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NCJ Number: NCJ 204026   Add to Shopping cart   Find in a Library
Title: Information Technology Acquisition, Final Report
Author(s): Tom McEwen ; Randall Guynes ; Julie Wartell ; Steve Pendleton
Corporate Author: Institute for Law and Justice
United States of America
Date Published: 08/2002
Page Count: 97
Sponsoring Agency: National Institute of Justice
US Department of Justice
Office of Justice Programs
United States of America
Grant Number: 98-LB-VX-K011
Sale Source: NCJRS Photocopy Services
Box 6000
Rockville, MD 20849-6000
United States of America

Institute for Law and Justice
1219 Prince Street, Suite 2
Alexandria, VA 22314
United States of America
Document: PDF 
Type: Report (Technical Assistance)
Language: English
Country: United States of America
Annotation: This document presents an overview of the Information Technology Acquisition Project, which aids law enforcement agencies in acquiring up-to-date information technology.
Abstract: The project’s objectives include developing guidelines in information technology (IT) acquisition; identifying organizational constraints and needs; compiling a list of resources; and raising law enforcement awareness of IT acquisition issues. Chapter 1 offers an overview of the technologies selected for in-depth study; the methodology for the project; and the state of IT acquisition in law enforcement. Chapter 2 presents a four-phase process that law enforcement agencies can follow in acquiring information technology. Those phases are assessment and decisionmaking, procurement, implementation, and impact assessment. Chapter 3 describes assessment and decisionmaking, the first two phases of technology acquisition. The chapter also presents findings on why an agency decides to purchase a new technology and what it decides to buy. Chapter 4 describes the procurement phase, where agencies select a procurement method, develop the requirements for that procurement method, select the vendor with the best value for the procurement, and negotiate a contract. Chapter 5 provides information on implementation methods, support structure, risk analysis and management, and training. In chapter 6, the impact assessment is discussed, along with measures of success and unintended consequences. Chapter 7 describes the process of managing the technology process, which includes institutionalizing change and acceptance, establishing an organizational structure, using technology effectively, and recognizing problems. Chapter 8 provides the conclusions of the survey of police agencies and policy implications regarding acquisition of IT.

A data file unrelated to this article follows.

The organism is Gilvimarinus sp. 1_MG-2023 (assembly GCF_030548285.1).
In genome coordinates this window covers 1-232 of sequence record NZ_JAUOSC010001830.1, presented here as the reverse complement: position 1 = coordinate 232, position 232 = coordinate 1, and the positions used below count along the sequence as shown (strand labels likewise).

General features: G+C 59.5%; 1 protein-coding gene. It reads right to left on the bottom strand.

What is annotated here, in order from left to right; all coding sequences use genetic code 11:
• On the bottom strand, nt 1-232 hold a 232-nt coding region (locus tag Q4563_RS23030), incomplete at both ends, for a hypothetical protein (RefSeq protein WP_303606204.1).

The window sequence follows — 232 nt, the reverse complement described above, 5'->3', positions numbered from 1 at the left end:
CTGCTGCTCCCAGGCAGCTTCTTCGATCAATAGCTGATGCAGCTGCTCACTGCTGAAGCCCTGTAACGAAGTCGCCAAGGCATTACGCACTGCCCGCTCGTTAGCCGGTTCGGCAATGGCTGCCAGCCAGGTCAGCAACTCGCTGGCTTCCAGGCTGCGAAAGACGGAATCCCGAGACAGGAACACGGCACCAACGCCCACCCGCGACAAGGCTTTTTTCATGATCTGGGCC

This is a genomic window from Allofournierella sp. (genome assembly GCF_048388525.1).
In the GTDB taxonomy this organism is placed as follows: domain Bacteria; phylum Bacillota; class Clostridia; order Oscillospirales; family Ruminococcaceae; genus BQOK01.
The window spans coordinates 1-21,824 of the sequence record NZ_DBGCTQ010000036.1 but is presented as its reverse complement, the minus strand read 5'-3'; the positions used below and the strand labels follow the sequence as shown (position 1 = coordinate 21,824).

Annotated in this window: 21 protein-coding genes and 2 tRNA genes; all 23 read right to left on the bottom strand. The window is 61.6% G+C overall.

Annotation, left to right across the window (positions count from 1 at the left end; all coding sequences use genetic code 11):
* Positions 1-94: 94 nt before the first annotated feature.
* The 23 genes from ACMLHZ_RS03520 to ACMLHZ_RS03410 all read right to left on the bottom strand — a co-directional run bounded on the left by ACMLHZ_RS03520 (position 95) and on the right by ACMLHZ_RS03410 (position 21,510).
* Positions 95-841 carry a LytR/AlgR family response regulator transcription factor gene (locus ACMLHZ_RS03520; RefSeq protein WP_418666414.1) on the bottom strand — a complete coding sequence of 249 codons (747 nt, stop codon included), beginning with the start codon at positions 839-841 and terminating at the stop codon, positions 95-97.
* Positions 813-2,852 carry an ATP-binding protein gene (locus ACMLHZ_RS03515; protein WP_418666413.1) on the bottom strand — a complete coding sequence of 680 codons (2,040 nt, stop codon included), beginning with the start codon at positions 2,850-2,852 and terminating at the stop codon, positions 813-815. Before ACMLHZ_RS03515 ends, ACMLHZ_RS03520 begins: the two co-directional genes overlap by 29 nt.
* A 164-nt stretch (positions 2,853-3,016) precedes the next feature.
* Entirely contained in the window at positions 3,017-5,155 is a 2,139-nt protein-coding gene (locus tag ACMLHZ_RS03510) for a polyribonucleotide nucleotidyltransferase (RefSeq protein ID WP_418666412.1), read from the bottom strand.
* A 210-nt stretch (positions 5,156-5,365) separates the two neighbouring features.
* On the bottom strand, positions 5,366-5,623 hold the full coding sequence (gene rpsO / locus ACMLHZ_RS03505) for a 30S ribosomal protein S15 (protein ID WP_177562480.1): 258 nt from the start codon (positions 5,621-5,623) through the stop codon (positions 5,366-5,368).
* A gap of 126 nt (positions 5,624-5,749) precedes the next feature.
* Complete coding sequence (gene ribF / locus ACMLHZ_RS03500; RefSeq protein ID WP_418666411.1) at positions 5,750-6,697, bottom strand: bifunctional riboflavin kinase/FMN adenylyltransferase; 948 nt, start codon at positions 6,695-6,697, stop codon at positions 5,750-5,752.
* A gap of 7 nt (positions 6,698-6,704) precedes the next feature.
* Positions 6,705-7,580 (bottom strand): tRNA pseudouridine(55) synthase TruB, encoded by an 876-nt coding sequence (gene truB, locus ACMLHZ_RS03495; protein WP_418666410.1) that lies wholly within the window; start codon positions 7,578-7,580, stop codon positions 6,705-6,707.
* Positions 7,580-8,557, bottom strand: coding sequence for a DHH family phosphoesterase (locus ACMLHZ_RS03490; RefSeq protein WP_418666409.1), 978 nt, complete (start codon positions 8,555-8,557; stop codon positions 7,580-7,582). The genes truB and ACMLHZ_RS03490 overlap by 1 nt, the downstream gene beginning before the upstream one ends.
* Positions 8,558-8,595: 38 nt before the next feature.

Main Term(s): Computer aided operations ; Technical evolution
Index Term(s): Computer mapping ; Systems analysis ; Automated criminal justice system ; Automation ; Computer aided investigations ; Computer aided dispatch ; NIJ grant-related documents
Note: Dataset may be archived by the NIJ Data Resources Program at the National Archive of Criminal Justice Data
   
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